The 10-Point Plan
The CBB calls for a return to a public service principles in broadcasting (and other media) in recognition of the fact that commercial media imperatives and policies are incapable of adequately delivering civic, democratic, educational and cultural policy outcomes. Commercial scheduling pressures and opportunity costs currently preclude the production and scheduling of many content forms/genres. To this end, the CBB would support the reinstatement of a commercial-free, publicly-funded TV channel (along the lines of TVNZ7) at the centre of the NZ media ecology.
The CBB calls for the ringfencing (hypothecation) of public funding for public broadcasting and related institutions and independent reviews of funding levels to ensure funding remains sufficient and commensurate with function. To this end, the CBB would support an end to the current freeze on funding increases for Radio New Zealand.
The CBB suggests that commercial media institutions, whose operations are collectively responsible for market failures and the under-delivery of local content and public service genres, help to fund public service initiatives required to redress those failures. To this end, the CBB proposes:
a) imposing a small levy on the revenues of highly profitable commercial media (including PayTV and telecommunications) to help fund public service provisions and
b) requiring PayTV operators to pay modest licencing fees to the free-to-air operators they carry on their platforms (on a must-offer/must-pay basis).
The CBB supports a vertically-integrated approach to public media policy, recognising that public service outcomes require both content production and guaranteed channels of distribution. To this end, the CBB recommends:
a) the reservation of digital spectrum (and online bandwidth) for public broadcasting services, and
b) a review of current NZ on Air funding priorities to ensure a full range of public service genres are supported and screened.
The CBB recognises that public education is a core purpose of public service broadcasting and media, and that with the exception of Radio New Zealand, the NZ public and education system is not served by a co-ordinated public service broadcasting and media infrastructure. Public education and information is crucial to healthy democracy and civil society and new technology makes this integration easier and more productive. The CBB calls for educational outcomes to be considered in the funding of public service broadcasting and media.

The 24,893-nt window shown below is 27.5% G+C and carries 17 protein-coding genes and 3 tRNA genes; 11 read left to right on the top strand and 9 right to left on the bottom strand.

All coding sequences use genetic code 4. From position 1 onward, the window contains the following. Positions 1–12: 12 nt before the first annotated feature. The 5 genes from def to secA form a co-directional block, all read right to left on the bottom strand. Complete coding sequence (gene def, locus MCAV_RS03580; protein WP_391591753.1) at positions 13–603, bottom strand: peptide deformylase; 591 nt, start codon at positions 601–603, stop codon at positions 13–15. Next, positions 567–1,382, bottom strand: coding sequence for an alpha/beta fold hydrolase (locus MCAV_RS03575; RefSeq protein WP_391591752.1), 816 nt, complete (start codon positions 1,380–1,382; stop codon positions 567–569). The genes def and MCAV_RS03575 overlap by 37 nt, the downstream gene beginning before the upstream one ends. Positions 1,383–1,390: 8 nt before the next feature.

The CBB recognises the essential role played by public service media (particularly Radio New Zealand) in providing robust, independent and comprehensive news and current affairs content which helps to render the activities of government and market actors transparent and accountable to the citizens of New Zealand. To this end, the CBB supports measures to enhance independent, public interest journalism through broadcasting and other media.
The CBB recognises that healthy market competition in the media sector requires judicious state intervention and regulatory arrangements, not an ideologically enforced absence thereof. To this end, the CBB calls for a review of policy and legal provisions affecting the state of market competition in the NZ media sector, both domestically and internationally, including:
a) a review of competition laws that allow incumbent operators in the media sector to impede market competition, and
b) a review of international free trade agreements which prevent the introduction of local content quotas.
The CBB recommends that media content and services created with the support of public subsidy be made available to NZ audiences as a public good and not treated as a private commodity. To this end, the CBB opposes placing publicly-funded content behind private paywalls and would demand that channels like Heartland and Kidzone 24 (currently available only to Sky subscribers) be made available on Freeview.
The CBB recognises the important role played by public service media, particularly indigenous and ethnic minority media, in reflecting and validating cultural identity and promoting intercultural understanding and integration. To this end, the CBB recognises the importance of the Maori Television Service and other indigenous broadcasters and also regional and community broadcasters.
The CBB supports a platform-neutral approach to public media policy, recognising that – in addition to broadcasting – telecommunications, online media and print media can also make an important contribution to civic, democratic, educational and cultural outcomes. To this end, the CBB would support the extension of the role of the Telecommunications Commissioner to include broadcasting and related content forms.
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